Who's tracking your porn?

Privacy experts warn that advertisers, even the NSA, could be following your visits to adult sites

Published December 12, 2013 12:00AM (EST)

        (<a href='http://www.shutterstock.com/gallery-559861p1.html'>nenetus</a>, <a href='http://www.shutterstock.com/gallery-84025p1.html'>Mopic</a> via <a href='http://www.shutterstock.com/'>Shutterstock</a>/Salon)
(nenetus, Mopic via Shutterstock/Salon)

It's a frightening thought: Do advertisers know more about your sexual proclivities than your spouse? That was the implication of a piece last week in the Financial Times. The headline alone was alarming: "Visits to porn sites tracked by hundreds of companies." The piece went on to report that the details of one’s visit to a porn site "could be incorporated into the vast dossiers that internet, advertising and data companies create about individuals, and are used to tailor the ads and content people see."

Just imagine the possibilities: John Doe is into masseur porn -- let's make sure he sees that local spa ad. Jane Doe has watched three bukakke videos in a row. Let's target her with this banner ad for baby wipes! But reporter Emily Steel suggested an even scarier specter: "A credit card company, for instance, could choose not to target ads to a person who frequently visits porn sites, judging them to be a higher risk customer," she wrote. "A gambling operation, meanwhile, could target more ads to people who spend hours visiting adult sites, considering them to have more addictive tendencies."

This set my freedom-loving teeth a'chattering. I started defensively grabbing at my Internet porn like a gun nut would his rifle. But just how real is this threat?

I brought my question to YouPorn. The site was sued in 2010 for exploiting a Javascript flaw to view which other adult sites its users had visited. Corey Price, vice president of Pornhub.com, told me that the Pornhub Network, which includes YouPorn and RedTube, does "not allow third-parties to access our users' activity on the site or their web history." (Which does not mean that Pornhub itself abstains from tracking.) He added, "We have strict privacy policies and would never share or sell their personal data." I contacted several ad tracking companies found on adult websites, but only two responded, both to say that they did not collect personally identifiable information about people's porn habits.

Next up: Evidon, the company that supplied the Financial Times with its data, and which owns Ghostery, a privacy browser add-on. You can imagine my surprise at finding that CEO Scott Meyer actually downplayed the risk of such trackers when it comes to viewing porn. "It’s easy for people to misperceive what’s really going on," he said. "There’s a logical leap that is inaccurate, which is that just because you visit an adult site, all this information is going into some profile that’s being shared." The majority of companies that collect data from porn sites do so "responsibly," he says. "Just because the technology is found on this website does not imply any nefarious intent by any means," says Meyer. It's possible, he says, "but it’s definitely not one that we believe should be causing widespread panic."

I was starting to think the risk was overblown. Then I spoke with Sarah Downey, a privacy analyst for Abine, which dubs itself "the online privacy company," who disagreed with Meyer's relaxed reading. “Data collection and profiling -- and the sharing or selling of that data -- is a massive problem and a multimillion-dollar industry,” she said. “I've seen enormous misuses of that data, from lost job opportunities to lowered credit scores and credit limits. The fact that trackers are present, and invisible, on porn sites is itself unnerving, and I'm not sure how one person can state with confidence that they're all acting responsibly.”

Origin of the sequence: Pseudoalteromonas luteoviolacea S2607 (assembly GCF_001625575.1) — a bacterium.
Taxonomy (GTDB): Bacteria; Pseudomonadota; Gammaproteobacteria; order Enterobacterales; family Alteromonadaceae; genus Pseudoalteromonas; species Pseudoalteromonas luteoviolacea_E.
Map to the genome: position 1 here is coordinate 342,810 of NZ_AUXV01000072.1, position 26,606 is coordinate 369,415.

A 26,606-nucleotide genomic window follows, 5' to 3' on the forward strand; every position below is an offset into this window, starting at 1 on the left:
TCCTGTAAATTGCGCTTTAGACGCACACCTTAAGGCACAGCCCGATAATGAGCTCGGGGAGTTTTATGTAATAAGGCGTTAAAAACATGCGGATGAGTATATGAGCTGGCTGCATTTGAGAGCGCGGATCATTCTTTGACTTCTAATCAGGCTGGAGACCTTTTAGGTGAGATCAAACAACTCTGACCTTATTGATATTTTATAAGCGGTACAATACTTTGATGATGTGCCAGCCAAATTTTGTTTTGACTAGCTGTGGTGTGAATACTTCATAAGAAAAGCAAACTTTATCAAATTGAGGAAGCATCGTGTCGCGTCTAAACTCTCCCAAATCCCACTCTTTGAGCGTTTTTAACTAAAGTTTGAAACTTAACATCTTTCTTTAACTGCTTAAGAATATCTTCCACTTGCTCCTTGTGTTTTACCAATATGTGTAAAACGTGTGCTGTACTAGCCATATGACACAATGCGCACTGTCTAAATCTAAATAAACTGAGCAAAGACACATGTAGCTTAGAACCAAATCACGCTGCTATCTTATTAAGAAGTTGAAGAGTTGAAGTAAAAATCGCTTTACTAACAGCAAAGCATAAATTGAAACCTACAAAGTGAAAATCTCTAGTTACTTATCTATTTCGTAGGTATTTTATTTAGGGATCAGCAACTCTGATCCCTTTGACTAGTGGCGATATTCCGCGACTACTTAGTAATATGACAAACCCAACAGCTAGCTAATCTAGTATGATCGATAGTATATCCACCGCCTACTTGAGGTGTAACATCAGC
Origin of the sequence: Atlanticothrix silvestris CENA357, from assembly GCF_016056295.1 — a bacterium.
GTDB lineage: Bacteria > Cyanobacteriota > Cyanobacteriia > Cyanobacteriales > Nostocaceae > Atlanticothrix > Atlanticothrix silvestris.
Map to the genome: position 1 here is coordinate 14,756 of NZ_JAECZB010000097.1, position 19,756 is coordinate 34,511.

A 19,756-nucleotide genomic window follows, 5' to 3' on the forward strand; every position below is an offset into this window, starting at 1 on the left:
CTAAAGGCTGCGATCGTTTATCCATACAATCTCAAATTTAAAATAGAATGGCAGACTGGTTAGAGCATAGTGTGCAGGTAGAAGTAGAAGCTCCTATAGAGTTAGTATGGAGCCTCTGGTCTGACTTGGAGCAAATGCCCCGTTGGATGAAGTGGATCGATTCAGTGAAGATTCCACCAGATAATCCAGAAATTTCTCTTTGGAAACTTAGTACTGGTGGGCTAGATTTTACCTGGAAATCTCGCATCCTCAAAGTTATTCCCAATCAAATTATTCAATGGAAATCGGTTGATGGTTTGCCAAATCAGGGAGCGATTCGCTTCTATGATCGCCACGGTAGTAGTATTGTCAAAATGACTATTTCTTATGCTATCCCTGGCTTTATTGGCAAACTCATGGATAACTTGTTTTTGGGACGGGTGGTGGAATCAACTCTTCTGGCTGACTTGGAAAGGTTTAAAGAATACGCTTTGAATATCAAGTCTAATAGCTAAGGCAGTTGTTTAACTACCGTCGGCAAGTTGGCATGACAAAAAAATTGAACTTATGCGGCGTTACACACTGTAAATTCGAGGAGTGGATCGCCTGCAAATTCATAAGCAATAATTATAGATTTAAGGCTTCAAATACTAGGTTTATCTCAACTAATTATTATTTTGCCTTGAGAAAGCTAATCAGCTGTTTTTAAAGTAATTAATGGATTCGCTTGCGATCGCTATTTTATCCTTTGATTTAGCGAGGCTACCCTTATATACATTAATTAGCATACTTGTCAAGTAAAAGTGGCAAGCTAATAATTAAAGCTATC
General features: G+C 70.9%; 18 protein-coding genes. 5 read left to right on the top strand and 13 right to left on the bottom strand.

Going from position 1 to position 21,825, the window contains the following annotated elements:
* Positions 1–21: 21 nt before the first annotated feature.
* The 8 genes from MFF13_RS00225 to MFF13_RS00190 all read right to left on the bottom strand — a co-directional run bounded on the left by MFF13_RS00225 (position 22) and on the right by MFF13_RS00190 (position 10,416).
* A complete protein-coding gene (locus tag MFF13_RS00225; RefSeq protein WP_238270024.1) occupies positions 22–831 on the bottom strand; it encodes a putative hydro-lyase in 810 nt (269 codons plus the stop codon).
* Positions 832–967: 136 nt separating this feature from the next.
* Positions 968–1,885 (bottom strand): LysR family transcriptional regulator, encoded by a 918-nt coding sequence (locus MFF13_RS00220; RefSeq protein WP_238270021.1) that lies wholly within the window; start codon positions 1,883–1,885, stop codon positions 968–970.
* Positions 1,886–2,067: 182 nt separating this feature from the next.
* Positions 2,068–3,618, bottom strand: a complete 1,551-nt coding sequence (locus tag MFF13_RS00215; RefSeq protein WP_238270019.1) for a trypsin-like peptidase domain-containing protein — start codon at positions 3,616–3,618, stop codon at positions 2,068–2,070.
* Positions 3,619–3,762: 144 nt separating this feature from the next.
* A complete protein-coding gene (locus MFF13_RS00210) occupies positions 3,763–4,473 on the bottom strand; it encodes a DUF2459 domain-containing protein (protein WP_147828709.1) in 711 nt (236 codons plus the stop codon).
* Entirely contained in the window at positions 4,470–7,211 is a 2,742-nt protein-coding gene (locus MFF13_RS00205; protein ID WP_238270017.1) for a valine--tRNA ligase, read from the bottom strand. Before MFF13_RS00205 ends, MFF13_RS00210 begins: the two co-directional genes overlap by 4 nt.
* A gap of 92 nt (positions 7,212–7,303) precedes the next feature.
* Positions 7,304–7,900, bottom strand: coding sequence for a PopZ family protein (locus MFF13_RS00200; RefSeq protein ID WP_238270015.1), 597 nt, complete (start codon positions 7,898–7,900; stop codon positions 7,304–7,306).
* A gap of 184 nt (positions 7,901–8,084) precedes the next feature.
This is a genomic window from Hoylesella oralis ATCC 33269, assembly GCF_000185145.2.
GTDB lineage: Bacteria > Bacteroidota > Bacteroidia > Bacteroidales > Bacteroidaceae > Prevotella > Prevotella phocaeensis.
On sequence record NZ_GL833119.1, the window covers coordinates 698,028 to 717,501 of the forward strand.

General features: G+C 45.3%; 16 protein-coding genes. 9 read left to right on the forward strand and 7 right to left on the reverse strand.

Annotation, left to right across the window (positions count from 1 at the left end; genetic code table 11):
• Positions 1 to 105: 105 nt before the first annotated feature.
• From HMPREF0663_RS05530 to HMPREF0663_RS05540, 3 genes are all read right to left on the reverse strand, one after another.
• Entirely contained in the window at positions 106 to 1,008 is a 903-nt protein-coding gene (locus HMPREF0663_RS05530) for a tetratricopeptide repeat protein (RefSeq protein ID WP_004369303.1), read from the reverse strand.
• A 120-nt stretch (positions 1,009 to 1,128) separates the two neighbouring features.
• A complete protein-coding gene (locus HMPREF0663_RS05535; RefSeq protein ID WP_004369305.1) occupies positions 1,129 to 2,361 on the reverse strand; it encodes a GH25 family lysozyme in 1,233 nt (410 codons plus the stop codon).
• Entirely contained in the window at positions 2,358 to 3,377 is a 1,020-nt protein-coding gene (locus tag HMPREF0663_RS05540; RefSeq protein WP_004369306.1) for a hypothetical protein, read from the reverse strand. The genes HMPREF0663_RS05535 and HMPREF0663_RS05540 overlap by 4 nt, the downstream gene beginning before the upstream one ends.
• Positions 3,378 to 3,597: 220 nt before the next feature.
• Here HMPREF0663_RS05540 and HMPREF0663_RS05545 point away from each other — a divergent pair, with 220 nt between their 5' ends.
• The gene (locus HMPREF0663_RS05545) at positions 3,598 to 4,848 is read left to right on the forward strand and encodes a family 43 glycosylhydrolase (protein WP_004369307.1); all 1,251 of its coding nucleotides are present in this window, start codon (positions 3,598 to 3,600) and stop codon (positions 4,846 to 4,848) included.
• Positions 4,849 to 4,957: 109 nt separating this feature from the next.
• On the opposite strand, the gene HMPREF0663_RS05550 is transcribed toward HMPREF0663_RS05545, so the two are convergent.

I soon found that some in the privacy community are skeptical of Evidon’s motives. The company has several million users who have opted to share their Ghostery activity, meaning that the company collects detailed data about those users’ interaction with tracking ads. It then sells that information to companies interested in optimizing their ad tracking. In an interview with the MIT Technology Review, Jonathan Mayer, a Stanford graduate studying Web privacy, argued that Evidon is financially motivated to "maintain positive relationships with intrusive advertising companies.” Evidon denies any conflict of interest.

I asked Mayer if he believed there was reason to worry that one's porn-browsing history could be sold -- say, to a potential employer -- or made public. “I'm not aware of any company intentionally doing either,” he said. “But it's just one rogue employee or data breach away.” The recent revelation that the NSA spied on Muslim "radicals'" porn-viewing habits with the plan of using that information to discredit them makes the threat seem all that more real. “The NSA gets most of its data from private companies. They’re the start of the surveillance supply chain,” said Downey. “It might start with quote-unquote radicals, but it could go to any one of us.”

So should you worry about your porn being tracked? Yes. There is plenty of reason for concern. But remember that ad trackers aren't just on porn sites -- they’re on social networks, financial websites, medical forums, you name it. In fact, an Abine study found that porn sites had fewer trackers than almost any other category of site. As one privacy analyst put it to me, focusing on porn tracking minimizes the problem. What you watch on YouJizz is the very least of it.

By Tracy Clark-Flory

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